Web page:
During the first 3 months of picking, the untreated out-yielded the POLAR area. During May and June the POLAR yield of marketable fruit caught up and led by a small percentage (3.8%). The POLAR lead in yield was reduced again in July. POLAR out-yielded the untreated crop during the last four months of cropping with percentage increases of 9.4% August, 8.7% September, 19.8% October, and 1.9% November. By the end of cropping POLAR out-yielded the untreated by 5.4%.
Observations were carried out throughout the 1992-93 growing season. The quality and shelf-life studies carried out by ADAS were simple visual assessments carried out at ambient room temperature. The fruit were spaced out on plates and were subject to normal day/night fluctuations in temperature and light.
For the first 4 months, the differences between the two treatments were very minor but marginally favoured the POLAR when the fruit appeared ‘fresher’ at picking. The shelf life assessment carried out in May indicated that both treatments produced comparable fruit which was of excellent quality 5 days from picking and remained firm for a further 22 days.
Observations during the months of June, July and August confirmed that the POLAR fruit was less blotchy, brighter coloured and displaying a ‘bolder’ calyx. When the fruit was packed in 5.4kg (12lb) boxes, the untreated fruit appeared fuller in the trays than those from the POLAR treatment which indicated that the POLAR fruit was denser. A test weighing of identical sized fruit (57mm diameter) confirmed that on average each fruit weighed 90.8 g and 89.2g for POLAR and untreated respectively. A further quality shelf life test carried out in August confirmed that at the 5-day post-harvest stage the POLAR fruit was of a brighter orange-red coloration than the untreated control. As in the previous test the fruit from both treatments remained in good marketable condition for 5 days and remained sound for a further 20 days at room temperature.
Quality when compared to the average UK marketed fruit quality was exceptionally good in the last month of picking. Although there was no obvious visual difference, the fruit from the POLAR treatment was firmer and had a taste preference to that of the untreated control.
A comparative study of the sensory characteristics during shelf life of the tomatoes was carried out by Campden Food and Drink research Association. An extract from their executive summary is quoted as follows.
“The highly trained sensory panel found that the POLAR treated tomatoes tended to be deeper in colour, more uniform, less firm*, less tough (skins), less pulpy, more juicy and stronger in flavour than untreated tomatoes. The length of storage increased the perceived depth of colour, uniformity, lightness, toughness and dry/pulpy attributes in both treatments. Whilst the attributes brightness, firmness, strength of flavour, acidity, savoury and green stemmy decreased over time.”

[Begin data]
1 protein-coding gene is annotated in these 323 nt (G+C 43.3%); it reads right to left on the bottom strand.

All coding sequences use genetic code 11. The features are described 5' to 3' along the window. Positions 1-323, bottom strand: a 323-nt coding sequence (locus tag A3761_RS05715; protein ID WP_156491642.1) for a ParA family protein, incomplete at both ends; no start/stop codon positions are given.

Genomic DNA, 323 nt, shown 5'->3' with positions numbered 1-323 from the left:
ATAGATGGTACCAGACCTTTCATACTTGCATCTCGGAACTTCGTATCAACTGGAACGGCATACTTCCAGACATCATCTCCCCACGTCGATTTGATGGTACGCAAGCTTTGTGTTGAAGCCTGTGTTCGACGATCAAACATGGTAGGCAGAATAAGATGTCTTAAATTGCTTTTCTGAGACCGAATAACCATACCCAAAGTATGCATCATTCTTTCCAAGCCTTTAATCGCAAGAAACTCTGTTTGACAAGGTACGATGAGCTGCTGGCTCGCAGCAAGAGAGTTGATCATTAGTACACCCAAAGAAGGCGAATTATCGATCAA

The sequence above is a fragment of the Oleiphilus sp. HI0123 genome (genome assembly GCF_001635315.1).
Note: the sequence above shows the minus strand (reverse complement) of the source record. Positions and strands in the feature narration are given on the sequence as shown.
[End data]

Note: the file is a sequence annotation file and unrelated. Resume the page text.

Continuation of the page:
* It should be noted that firmness of flesh is that experienced during eating, and not according to touch.
Conclusions for 1993
The yield comparison for the 1993 trial, shows that there is no advantage for the first 3 months of picking. Yield gains were made by the POLAR treatment from May onwards, although there was evidence that the cropping potential in July was reduced because of the heavier fruit load with POLAR during the previous 2 months. For the last 4 months of cropping an 8.5 tons per acre of additional fruits were picked off the POLAR area.
The observations on quality assessment indicate that magnetic treatment enhances the overall physical characteristics of the fruit, so increasing its potential marketability. This has been endorsed by an independent scientific assessment carried out during August 1993.
The pattern of development for the two seasons have been consistent with a considerable enhancement of yield in the last quarter of the season. This has resulted in the POLAR producing an economic benefit in both years of the evaluation.
Comparisons with 1992
Throughout the 1993 season the pattern of development could be equated with the 1992 study although overall yields from both treatments were greater in 1993. Significant economic difference in yield have not been observed in the first 3 months of cropping. POLAR was 3% and 5% ahead to the end of May in 1992 and 1993 respectively. Yield gains were made by POLAR in May and June of both years, however, because of the very heavy cropping load during this period, the crop became stressed, which lowered the potential the following month, which is reflected in the July figures. To the end of August, POLAR had an overall yield advantage of 5% and 3.6% for 1992 and 1993 respectively. POLAR increased yield over untreated control to the end of the season. In 1993 the final yield gain on the POLAR was not as great as in 1992 with the final POLAR gain being 5.4% and 11.2% respectively.
With the high crop yield consistently achieved on this nursery over a number of years, it has become evident that in both 1992 and 1993 the POLAR treatment has, at times, increased cropping to the upper limits of the present variety’s capability. This was particularly so in the May-June period when the plants in the POLAR area showed classical iron deficiency and root death symptoms associated with excessive fruit loading.
First indications of differences in quality were observed on a casual basis in 1992. In 1993 simple quality observations indicated that the POLAR treatment produced fruit which was of better colour and higher density. An independent assessment carried out by Campden, although inconclusive in 1992, gave positive indications that fruit quality was enhanced by the POLAR treatment in 1993.
This report prepared by A G Roberts, NDH, Protected Crops Consultant. Reproduced courtesy ADAS Research UK.